Things That May Cause Cancer | BlackDoctor

    5 Places Where Cancer May Be Hiding

    There are many obvious cancer culprits that we know now about and can avoid. Still, there are so many things that may cause cancer that we would never even suspect.

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    Less Exposure, Less Risk

    The simple truth of it all is that the less you are exposed to carcinogens (the term commonly used for cancer-causing agents), the less risk you have of developing the disease.

    In fact, cancerous cells are commonly present in our bodies on a regular basis, but do no harm since healthy immune systems detect the cancer cells and eliminate them right away.

    However, the problem worsens when cells are exposed to carcinogens for longer periods of time, and the immune system becomes weaker. These cells then have free reign to proliferate as much as they want.

    The key to cancer prevention is to educate yourself. Here are 5 surprising places where cancer-causing substances like to hide:

    1. Brown Rice

    Arsenic was once in the arsenal of every self-respecting medieval assassin. Today, it’s probably in your pantry. A Consumer Reports study found that some brands of brown rice contain more of this toxic metal than white does. Arsenic may disable your body’s DNA repair system, so when cells are damaged, the DNA can’t bounce back, making it vulnerable to cancer-causing mutations, says Michael Hansen, Ph.D., a Consumers Union senior scientist.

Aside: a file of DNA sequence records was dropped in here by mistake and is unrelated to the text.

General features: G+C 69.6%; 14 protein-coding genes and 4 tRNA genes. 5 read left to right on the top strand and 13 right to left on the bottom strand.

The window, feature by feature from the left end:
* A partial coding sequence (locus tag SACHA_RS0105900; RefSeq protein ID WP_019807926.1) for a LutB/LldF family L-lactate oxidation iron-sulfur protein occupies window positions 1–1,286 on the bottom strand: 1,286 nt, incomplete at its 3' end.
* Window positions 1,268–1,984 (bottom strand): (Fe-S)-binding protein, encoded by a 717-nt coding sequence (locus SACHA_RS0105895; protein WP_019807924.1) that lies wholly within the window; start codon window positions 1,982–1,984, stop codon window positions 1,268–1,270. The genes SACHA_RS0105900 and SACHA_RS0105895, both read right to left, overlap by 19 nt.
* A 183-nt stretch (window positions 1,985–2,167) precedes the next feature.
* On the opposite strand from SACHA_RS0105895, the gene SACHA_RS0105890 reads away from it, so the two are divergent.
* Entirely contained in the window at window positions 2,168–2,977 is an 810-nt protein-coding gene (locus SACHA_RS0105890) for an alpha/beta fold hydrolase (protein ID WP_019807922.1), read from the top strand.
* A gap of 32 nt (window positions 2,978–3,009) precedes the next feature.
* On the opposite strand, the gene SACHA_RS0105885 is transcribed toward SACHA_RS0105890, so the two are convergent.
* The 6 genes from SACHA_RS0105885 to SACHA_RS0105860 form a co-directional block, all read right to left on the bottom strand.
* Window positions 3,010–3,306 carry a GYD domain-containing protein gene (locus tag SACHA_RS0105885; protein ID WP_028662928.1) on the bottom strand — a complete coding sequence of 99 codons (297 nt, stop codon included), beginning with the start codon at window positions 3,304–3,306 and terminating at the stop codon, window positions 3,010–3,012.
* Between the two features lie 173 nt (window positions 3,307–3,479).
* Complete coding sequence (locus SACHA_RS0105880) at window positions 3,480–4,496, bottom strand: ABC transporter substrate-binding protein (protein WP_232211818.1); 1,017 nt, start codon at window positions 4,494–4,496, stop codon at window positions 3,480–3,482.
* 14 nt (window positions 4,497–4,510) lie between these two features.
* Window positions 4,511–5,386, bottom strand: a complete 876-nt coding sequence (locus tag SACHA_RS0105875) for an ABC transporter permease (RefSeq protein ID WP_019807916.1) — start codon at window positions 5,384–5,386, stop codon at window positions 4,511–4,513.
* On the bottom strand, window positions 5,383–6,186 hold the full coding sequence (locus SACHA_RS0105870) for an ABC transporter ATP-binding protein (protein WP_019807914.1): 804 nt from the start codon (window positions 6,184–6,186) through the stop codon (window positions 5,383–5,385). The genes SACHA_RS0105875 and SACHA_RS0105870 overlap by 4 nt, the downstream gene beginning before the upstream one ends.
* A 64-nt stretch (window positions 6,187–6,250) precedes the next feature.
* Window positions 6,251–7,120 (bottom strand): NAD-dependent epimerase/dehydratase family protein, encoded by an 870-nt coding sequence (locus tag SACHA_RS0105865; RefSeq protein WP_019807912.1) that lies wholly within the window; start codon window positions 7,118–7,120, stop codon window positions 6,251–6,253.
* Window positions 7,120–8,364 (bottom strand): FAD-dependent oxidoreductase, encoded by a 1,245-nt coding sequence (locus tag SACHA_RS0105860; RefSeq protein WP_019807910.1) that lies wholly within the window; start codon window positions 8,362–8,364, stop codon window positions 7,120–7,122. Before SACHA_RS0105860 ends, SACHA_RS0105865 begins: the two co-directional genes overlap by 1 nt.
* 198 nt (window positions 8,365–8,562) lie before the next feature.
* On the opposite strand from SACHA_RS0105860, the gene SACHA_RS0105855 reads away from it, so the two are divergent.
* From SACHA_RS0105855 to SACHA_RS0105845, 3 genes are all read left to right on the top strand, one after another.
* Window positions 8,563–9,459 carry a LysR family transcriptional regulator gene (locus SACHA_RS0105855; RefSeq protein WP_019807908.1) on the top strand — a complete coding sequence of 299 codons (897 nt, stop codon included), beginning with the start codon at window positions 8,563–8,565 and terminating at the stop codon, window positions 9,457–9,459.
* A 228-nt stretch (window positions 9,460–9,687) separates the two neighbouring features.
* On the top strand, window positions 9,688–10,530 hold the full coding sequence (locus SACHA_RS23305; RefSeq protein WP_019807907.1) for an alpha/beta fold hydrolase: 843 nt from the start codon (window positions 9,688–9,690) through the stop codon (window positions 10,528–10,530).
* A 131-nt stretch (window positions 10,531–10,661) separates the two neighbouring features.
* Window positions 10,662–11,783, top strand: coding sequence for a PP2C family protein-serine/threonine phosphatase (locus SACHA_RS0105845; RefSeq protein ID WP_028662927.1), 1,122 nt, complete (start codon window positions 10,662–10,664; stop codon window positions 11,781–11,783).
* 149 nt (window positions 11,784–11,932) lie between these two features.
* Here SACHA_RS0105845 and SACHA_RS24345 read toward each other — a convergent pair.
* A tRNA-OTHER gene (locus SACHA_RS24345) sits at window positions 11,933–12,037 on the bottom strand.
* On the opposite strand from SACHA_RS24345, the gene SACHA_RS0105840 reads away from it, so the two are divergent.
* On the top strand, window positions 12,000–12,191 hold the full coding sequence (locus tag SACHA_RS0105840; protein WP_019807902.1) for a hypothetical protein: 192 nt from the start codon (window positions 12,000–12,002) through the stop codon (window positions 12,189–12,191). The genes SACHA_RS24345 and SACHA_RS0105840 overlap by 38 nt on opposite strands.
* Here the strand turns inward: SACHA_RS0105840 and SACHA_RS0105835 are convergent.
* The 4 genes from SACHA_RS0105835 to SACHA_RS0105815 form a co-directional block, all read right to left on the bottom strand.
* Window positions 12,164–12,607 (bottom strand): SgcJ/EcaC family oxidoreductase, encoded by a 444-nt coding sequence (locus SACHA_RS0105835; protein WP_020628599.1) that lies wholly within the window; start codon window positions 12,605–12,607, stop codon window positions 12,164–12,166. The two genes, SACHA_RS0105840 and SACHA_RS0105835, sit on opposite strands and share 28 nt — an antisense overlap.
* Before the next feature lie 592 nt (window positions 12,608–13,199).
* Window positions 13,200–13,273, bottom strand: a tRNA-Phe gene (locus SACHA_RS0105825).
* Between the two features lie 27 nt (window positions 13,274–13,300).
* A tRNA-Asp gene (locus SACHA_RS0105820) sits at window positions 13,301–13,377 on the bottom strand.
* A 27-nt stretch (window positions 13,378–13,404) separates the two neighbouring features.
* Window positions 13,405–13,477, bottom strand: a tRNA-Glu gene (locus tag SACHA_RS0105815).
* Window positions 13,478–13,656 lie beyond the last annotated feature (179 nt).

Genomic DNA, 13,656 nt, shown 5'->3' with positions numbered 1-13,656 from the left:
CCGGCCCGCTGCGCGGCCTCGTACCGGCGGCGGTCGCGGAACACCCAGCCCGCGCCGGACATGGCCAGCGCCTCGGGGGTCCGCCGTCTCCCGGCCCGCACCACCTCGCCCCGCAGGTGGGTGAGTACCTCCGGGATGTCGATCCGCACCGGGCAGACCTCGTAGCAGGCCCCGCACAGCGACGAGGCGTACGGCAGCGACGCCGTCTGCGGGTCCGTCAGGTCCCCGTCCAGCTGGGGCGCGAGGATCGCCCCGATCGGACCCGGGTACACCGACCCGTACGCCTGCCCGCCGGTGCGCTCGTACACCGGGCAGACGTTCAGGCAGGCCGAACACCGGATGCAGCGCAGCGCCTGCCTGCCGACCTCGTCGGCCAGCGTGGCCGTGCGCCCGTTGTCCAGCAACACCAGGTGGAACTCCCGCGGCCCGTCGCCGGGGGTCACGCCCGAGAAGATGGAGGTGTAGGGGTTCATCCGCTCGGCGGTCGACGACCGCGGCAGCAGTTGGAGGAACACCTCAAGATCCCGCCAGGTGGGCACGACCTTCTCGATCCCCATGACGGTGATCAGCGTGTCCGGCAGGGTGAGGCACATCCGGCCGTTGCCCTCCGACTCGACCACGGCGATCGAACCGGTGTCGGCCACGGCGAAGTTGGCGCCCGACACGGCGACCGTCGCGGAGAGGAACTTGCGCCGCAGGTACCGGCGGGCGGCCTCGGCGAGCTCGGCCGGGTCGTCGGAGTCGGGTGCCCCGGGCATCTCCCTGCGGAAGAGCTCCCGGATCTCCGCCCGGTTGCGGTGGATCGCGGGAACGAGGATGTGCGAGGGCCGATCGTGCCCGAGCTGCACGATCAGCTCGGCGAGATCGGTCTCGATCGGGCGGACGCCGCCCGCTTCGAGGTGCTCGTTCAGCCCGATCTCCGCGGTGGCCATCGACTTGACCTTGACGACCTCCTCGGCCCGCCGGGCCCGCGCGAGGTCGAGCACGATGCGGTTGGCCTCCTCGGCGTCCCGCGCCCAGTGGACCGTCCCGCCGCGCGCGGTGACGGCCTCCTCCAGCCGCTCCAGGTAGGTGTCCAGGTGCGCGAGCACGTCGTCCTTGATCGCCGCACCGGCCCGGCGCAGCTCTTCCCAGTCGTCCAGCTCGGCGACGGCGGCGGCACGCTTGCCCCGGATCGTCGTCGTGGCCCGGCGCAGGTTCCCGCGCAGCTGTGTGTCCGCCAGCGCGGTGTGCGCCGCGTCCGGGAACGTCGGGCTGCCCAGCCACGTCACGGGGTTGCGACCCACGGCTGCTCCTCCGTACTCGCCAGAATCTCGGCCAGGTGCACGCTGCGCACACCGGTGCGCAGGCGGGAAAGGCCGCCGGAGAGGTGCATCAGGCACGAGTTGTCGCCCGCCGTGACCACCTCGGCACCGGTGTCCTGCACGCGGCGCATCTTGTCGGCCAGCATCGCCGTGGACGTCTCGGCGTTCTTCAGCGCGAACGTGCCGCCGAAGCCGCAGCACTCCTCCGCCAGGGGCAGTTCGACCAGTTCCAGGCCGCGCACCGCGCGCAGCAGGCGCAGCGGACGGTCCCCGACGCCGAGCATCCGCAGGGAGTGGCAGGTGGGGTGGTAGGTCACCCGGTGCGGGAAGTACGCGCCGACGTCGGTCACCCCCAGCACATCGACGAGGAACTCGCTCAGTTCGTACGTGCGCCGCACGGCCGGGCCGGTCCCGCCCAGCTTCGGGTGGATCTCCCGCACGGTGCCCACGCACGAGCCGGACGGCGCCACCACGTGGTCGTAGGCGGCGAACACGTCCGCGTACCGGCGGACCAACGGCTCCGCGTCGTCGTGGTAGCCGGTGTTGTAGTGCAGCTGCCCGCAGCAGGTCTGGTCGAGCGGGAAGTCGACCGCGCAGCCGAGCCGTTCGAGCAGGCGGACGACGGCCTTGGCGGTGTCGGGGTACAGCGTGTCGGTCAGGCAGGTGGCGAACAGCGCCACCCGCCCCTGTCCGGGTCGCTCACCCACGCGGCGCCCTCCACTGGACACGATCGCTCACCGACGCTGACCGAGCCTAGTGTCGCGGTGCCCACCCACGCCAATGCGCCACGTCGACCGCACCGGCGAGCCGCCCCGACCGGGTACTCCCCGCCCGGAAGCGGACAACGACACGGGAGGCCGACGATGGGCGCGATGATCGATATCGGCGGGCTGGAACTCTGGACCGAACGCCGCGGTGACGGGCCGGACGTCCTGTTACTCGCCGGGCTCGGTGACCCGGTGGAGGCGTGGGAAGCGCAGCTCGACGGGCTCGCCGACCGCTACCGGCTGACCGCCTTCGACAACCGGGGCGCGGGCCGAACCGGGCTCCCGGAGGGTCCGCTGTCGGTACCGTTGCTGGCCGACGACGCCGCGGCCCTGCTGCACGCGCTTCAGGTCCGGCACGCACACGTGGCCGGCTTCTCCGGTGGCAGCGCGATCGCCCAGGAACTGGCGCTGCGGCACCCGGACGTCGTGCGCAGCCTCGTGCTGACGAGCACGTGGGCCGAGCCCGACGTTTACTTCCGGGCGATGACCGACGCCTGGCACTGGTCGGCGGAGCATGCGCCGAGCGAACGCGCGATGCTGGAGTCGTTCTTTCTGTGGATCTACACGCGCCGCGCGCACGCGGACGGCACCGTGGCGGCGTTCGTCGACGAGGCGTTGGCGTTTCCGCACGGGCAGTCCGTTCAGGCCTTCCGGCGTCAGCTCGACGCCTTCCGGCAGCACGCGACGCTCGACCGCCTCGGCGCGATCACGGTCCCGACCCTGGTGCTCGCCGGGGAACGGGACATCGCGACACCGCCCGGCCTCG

Rinse rice before cooking (the water should run clear). And buy a bigger pot: Use at least a 6-to-1 ratio of water to rice instead of the typical 2 to 1. (Strain excess water.) When you eat out, limit yourself to two weekly servings of rice or rice-based foods.

    2. Laundry Detergent

    Your detergent removes stains—and may leave behind a toxic chemical. In 2011, an environmental group discovered 1,4-dioxane lurking in laundry detergent. The chemical isn’t a proven cancer causer in humans, but it has triggered liver and nasal tumors in rats. Worse, you won’t find 1,4-dioxane on labels because it’s an impurity, not an ingredient.


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